Facts & Figures

  • The dangers of CO exposure depend on a number of variables, including the victim’s health and activity level. Infants, pregnant women, and people with physical conditions that limit their body’s ability to use oxygen (i.e. emphysema, asthma, heart disease) can be more severely affected by lower concentrations of CO than healthy adults would be.
  • A person can be poisoned by a small amount of CO over a longer period of time or by a large amount of CO over a shorter amount of time.
  • In 2010, U.S. fire departments responded to an estimated 80,100 non-fire CO incidents in which carbon monoxide was found, or an average of nine such calls per hour. The number of incidents increased 96 percent from 40,900 incidents reported in 2003. This increase is most likely due to the increased use of CO detectors, which alert people to the presence of CO.

Carbon Monoxide Safety Tips

Often called the silent killer, carbon monoxide is an invisible, odorless, colorless gas created when fuels (such as gasoline, wood, coal, natural gas, propane, oil, and methane) burn incompletely. In the home, heating and cooking equipment that burn fuel can be sources of carbon monoxide.

  • CO alarms should be installed in a central location outside each sleeping area and on every level of the home and in other locations where required by applicable laws, codes or standards. For the best protection, interconnect all CO alarms throughout the home. When one sounds, they all sound.
  • Follow the manufacturer’s instructions for placement and mounting height.
  • Choose a CO alarm that has the label of a recognized testing laboratory.
  • Call your local fire department’s non-emergency number to find out what number to call if the CO alarm sounds.
  • Test CO alarms at least once a month; replace them according to the manufacturer’s instructions.
  • If the audible trouble signal sounds, check for low batteries. If the battery is low, replace it. If it still sounds, call the fire department.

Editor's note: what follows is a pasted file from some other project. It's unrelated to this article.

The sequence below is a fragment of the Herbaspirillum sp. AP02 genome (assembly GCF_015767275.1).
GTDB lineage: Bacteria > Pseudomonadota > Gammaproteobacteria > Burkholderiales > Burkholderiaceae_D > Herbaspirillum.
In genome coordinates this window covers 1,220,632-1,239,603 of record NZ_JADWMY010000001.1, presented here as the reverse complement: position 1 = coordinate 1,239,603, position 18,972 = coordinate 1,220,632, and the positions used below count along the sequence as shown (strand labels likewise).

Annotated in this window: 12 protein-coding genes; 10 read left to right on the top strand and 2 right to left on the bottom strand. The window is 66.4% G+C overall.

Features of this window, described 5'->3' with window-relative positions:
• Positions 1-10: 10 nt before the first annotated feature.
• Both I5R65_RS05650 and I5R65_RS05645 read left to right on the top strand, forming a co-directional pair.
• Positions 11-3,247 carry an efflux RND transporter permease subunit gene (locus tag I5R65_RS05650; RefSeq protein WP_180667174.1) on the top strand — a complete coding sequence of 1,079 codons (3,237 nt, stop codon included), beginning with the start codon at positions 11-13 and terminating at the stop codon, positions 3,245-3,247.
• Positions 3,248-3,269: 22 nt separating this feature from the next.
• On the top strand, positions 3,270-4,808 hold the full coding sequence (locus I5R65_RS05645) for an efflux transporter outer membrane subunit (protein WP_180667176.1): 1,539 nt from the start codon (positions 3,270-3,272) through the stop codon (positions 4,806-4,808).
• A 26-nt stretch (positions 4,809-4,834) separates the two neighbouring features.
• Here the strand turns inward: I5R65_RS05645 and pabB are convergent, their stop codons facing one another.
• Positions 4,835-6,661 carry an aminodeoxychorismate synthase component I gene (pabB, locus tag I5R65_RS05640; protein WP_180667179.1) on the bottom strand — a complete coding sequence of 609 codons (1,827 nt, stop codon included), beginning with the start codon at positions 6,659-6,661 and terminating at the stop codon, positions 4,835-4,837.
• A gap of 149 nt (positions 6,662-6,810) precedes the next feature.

• If the CO alarm sounds, immediately move to a fresh air location outdoors or by an open window or door. Make sure everyone inside the home is accounted for. Call for help from a fresh air location and stay there until emergency personnel arrive.
  • If you need to warm a vehicle, remove it from the garage immediately after starting it. Do not run a vehicle or other fueled engine or motor indoors, even if garage doors are open. Make sure the exhaust pipe of a running vehicle is not covered with snow.
  • During and after a snowstorm, make sure vents for the dryer, furnace, stove, and fireplace are clear of snow build-up.
  • A generator should be used in a well-ventilated location outdoors away from windows, doors and vent openings.
  • Gas or charcoal grills can produce CO — only use outside.

Carbon Monoxide Poisoning Symptoms

CO enters the body through breathing. CO poisoning can be confused with flu symptoms, food poisoning and other illnesses. Some symptoms include shortness of breath, nausea, dizziness, light headedness or headaches. High levels of CO can be fatal, causing death within minutes.

The concentration of CO, measured in parts per million (ppm) is a determining factor in the symptoms for an average, healthy adult.

  • 50 ppm: No adverse effects with 8 hours of exposure.
  • 200 ppm: Mild headache after 2-3 hours of exposure.
  • 400 ppm: Headache and nausea after 1-2 hours of exposure.
  • 800 ppm: Headache, nausea, and dizziness after 45 minutes; collapse and unconsciousness after 1 hour of exposure.